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Vincent Van Gogh The Bedroom at Arles, c.1887

The Bedroom at Arles, c.1887 by Vincent Van Gogh art print

10" x 8" Fine-Art Print  |  Price: $55.99 $13.99
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Product Information:
Product ID#: 25090
Title: The Bedroom at Arles, c.1887
Artist: Vincent Van Gogh
Type: Fine-Art Print
Paper Size: 10" x 8"
In Stock - Usually ships same day 400
This is a Serigraph
You are viewing a Serigraph print. Fine artists create serigraphs in limited runs by applying layer upon layer of pigment to the print surface by pressing it through a mesh screen containing a stencil. The complex and lengthy process commonly uses inks for pigment and stencils made of a variety of materials. Because of the nature of the process each serigraph is unique.
This is a Giclee
You are viewing a giclee print. Each piece was created by a special process called "Giclee". Giclee is a computer generated print that is produced by the spraying of an image on to fine art paper. The inks used are specially formulated so that the fine print heads can spurt jets of ink in minute droplets. When prints are produced on fine art quality paper, the print should posses archival standards of permanence comparable or better than other collectible work.
This is a Hand Colored Print
You are viewing a hand colored print. The process begins with hand-pulled black & white decorative and antique reproduction prints. Each print is then individually designed and hand colored using the same methods of color application that were used throughout the 19th century, before modern color lithography. Individual artists meticulously paint each piece using the finest European watercolor paints on heavy mat, acid free, archival paper resistant to deterioration and discoloration. By combining old world craftsmanship with fresh design innovations, our artists create works of stunning depth and vibrancy that are absolutely beautiful and unique.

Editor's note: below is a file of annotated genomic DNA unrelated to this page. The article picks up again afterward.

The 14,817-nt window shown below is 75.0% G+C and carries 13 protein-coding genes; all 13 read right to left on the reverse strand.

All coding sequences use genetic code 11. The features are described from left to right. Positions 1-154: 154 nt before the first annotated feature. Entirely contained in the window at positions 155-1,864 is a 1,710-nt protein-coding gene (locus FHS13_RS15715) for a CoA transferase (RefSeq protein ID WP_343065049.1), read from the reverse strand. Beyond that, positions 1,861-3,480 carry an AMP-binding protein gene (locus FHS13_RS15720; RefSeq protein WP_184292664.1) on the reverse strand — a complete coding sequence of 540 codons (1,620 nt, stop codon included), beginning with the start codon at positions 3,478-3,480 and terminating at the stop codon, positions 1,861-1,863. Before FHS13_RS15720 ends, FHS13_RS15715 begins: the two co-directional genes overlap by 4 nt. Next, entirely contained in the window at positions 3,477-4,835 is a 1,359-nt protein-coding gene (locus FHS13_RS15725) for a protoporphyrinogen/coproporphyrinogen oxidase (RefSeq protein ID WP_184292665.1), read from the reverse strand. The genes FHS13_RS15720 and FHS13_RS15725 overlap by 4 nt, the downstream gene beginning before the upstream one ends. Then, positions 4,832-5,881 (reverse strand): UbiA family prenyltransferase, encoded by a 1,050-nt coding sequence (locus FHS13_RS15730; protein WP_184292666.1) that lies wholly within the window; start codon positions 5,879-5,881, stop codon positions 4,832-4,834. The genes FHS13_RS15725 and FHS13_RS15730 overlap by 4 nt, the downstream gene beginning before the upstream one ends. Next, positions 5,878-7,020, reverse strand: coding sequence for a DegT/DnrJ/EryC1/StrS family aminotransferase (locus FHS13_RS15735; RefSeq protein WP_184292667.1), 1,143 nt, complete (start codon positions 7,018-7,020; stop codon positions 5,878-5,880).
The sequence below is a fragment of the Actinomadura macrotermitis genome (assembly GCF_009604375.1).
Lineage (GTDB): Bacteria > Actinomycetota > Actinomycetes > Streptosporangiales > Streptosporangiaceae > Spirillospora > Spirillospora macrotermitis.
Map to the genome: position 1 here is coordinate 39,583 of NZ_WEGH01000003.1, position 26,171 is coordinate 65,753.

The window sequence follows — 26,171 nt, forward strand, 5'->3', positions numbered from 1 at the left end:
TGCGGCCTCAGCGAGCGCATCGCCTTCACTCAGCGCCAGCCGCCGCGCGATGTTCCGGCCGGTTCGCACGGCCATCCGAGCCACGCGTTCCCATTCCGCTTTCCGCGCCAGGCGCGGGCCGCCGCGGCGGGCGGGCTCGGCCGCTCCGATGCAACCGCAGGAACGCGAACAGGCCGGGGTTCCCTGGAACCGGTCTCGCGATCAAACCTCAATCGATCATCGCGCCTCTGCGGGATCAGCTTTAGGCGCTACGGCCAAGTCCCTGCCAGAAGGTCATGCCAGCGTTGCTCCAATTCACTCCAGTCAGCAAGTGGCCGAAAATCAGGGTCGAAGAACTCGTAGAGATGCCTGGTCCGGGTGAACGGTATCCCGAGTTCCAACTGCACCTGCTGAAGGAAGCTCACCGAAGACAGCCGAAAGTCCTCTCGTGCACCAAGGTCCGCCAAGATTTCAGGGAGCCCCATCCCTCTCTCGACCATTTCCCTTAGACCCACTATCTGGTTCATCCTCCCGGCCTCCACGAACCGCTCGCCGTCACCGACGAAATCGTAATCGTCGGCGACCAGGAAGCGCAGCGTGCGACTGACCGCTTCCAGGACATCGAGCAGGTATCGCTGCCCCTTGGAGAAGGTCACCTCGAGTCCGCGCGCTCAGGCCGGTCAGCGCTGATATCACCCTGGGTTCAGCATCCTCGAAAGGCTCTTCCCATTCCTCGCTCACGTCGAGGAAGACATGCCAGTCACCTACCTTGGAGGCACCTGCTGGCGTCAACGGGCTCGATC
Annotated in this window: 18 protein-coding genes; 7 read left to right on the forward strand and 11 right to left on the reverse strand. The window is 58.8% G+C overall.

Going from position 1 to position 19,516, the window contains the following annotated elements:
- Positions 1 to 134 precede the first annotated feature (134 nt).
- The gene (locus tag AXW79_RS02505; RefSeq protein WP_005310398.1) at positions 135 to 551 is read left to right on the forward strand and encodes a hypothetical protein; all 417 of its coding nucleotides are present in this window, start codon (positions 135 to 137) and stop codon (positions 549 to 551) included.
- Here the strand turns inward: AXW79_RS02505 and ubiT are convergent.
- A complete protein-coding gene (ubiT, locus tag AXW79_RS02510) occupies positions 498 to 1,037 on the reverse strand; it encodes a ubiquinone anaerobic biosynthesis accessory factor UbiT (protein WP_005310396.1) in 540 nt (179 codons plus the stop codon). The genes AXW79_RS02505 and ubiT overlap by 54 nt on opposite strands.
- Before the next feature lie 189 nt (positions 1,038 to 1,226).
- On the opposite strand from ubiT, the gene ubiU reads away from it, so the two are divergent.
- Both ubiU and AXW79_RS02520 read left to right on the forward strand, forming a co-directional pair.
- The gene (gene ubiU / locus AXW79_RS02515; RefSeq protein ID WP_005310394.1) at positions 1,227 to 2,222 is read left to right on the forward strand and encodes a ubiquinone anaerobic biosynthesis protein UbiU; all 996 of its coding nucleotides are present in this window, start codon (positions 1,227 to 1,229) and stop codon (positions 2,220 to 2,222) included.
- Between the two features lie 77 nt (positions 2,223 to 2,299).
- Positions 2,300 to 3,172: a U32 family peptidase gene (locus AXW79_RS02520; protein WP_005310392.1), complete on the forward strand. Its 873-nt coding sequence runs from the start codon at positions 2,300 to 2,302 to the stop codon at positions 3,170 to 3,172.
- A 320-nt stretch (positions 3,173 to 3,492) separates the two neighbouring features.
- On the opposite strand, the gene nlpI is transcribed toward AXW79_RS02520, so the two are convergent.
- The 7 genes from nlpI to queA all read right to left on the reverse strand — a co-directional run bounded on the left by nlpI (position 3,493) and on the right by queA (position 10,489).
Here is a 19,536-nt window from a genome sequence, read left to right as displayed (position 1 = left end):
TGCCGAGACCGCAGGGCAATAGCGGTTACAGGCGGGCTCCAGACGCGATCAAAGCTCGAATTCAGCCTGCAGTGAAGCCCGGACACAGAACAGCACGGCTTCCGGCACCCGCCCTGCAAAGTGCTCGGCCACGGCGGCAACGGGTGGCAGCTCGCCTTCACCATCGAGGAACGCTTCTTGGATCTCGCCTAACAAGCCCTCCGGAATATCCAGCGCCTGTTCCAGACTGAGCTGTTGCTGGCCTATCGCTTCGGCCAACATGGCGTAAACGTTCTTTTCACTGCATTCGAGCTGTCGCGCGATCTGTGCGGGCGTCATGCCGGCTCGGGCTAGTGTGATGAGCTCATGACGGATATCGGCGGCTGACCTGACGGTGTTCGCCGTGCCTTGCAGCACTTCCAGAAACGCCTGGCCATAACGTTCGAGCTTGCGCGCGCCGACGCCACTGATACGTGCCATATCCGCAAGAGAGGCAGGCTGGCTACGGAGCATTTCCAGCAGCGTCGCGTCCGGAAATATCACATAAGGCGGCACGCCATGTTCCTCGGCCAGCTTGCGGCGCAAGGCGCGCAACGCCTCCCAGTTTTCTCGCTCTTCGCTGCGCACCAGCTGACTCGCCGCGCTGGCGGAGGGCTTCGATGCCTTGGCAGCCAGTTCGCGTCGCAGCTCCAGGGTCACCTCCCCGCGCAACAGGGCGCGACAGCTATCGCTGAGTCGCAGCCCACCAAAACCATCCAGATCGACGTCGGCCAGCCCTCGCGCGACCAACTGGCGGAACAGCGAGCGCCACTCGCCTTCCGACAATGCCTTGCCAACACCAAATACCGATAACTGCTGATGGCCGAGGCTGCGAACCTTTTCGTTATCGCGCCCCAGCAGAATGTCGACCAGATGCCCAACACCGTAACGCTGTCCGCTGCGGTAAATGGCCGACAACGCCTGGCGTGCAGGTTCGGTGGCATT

This is a Museum Quality Fine Art Print
You are viewing a museum quality fine-art print. The prints we carry are produced using either the lithographic or serigraphic printing process and are printed on high quality archival acid free paper. Most prints are on a thick (120 pound or higher) stock of paper. Each print is of the highest museum art print reproduction quality and are supplied by the world's leading art publishers. These prints rival any detailed reproduction from their originals and are geared towards the discerning eye of the particular art collector.
This is a Limited Edition
Limited editions are a series of identical prints, which are limited to a one-time printing of a certain number of pieces. The artist determines the size of the edition, and usually signs and numbers each individual piece. Limited edition prints framed by the Fulcrum Gallery are handled separately and given the utmost individual care and attention, using archival framing materials and practices. Because limited editions are in limited supply, and are of exceptionally high quality, the price is generally at a premium to regular open edition prints.


Description:
Van Gogh painted two versions of this intimate picture, one before and one after his friend, Gaugin's, unsatisfactory visit in 1888. Excited by the prospect of his friend's arrival, he said about his first effort that "I am conceited enough to want to make a certain impression on Gauguin by my painting. I have finished as far as possible the things I have undertaken, pushed by the great desire to show him something new, and not to undergo his influence before I have shown him in disputably my own originality." Ironically perhaps, considering this last point, this second painting was a copy of the first. It could be that Van Gogh was trying to re-live happer times, or at least the initial calm period before his friend's turbulent departure. "To look at the picture," he explained, "ought to rest the brain, or rather the imagionation." Paradoxically the room's very contents - from its wicker furniture to his own paintings hanging on the wall - serve to remind us more keenly of what is not there; namely, its without anything." In fact he believed that the inanimate objects left behind in a person's room adopted their owner's personality, as did the empty room itself.

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